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Writing Tips

Getting Started

Many people I’ve met tell me they've always wanted to write a book - usually their own story. Everybody has a story – the story of our lives. No matter what you write, your own life experiences, attitudes, beliefs, concerns, and behaviors will ultimately leach into that story. And that’s okay.

One excellent way of figuring out how to create your story and how that story will flow from beginning to end is to create an outline using a technique called The Five Act Structure. There are lots of websites online that you can check out for details, but here is a quick description:

1.       Begin with a short outline that structures what you want to write about. Begin with identifying your main characters: the protagonist(s) and the primary antagonist(s). Who are they, what are they like, and what are their roles in the story? What happens in the beginning of the story that disrupts or changes their life? (This is act 1 in a 5-act structure, also called the Exposition.)

2.       Some writers think you should start a story by deciding how your story will end. What is the final outcome you want to create, the moral or lesson learned? (This is act 5 of the 5-act structure, also called the Denouncement or Resolution.) If you don’t know what that end is yet, then go ahead and start at the beginning. How will the story begin?)

3.       Define the climax. Describe the conflict your protagonist must encounter and the point when and where the protagonist meets the conflict head on. (This is act 3 of the 5-act structure, called the Climax.)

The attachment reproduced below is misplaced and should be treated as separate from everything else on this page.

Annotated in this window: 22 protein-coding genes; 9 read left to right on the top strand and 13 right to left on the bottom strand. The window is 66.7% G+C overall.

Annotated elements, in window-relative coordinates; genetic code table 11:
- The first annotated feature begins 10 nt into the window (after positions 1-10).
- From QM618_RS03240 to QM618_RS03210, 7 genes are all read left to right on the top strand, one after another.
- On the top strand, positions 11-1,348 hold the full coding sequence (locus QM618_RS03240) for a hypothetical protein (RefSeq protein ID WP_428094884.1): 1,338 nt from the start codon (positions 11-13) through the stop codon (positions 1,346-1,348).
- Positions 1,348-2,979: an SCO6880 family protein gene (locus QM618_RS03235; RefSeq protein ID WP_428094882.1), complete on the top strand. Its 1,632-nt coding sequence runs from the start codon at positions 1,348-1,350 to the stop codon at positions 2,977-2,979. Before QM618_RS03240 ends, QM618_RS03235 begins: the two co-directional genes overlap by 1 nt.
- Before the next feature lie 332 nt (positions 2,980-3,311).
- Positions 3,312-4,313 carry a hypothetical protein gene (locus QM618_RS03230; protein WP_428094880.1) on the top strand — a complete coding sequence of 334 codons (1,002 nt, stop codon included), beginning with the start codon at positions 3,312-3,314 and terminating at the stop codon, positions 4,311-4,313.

4.       Define the action that leads up to the climax, which might include all the obstacles and struggles the protagonist must face and overcome to confront the antagonist/ challenge, a time of self-doubt and self-discovery. (This is act 2 of the 5-act structure, also called the Rising Action.)

5.       Define how the protagonist begins to resolve the issues that led up to the climax, how struggles are resolved or reduced. (This is act 4 of the 5-act structure.)

You'll notice that the order of creating your outline in my list is not in the order of the acts. Many writers believe that defining the beginning, the end, and the climax first helps in creating acts in between. If that's confusing then perhaps you can tackle the process in whatever way is logical for you. But you might want to go back at some point and see if you can identify these structural components in what you've written. They are the essential building blocks of a good story.

If you really want to try your hand at writing, the main thing you must do is to just sit down and start writing. As with anything worth doing, you need to discipline yourself to devote some time to the task. Even a little time, as long as it’s on a regular basis, will eventually get you to your goal

One more thing I would suggest: don’t try to write War and Peace when you begin. Think about writing a short story, something familiar. Think about something that happened to you, or to a friend, or that you heard about, then write it down as a short vignette or anecdote. You can make it factual or just make up a story based on an event or activity you know something about. You could try to do what I do – write about your dreams.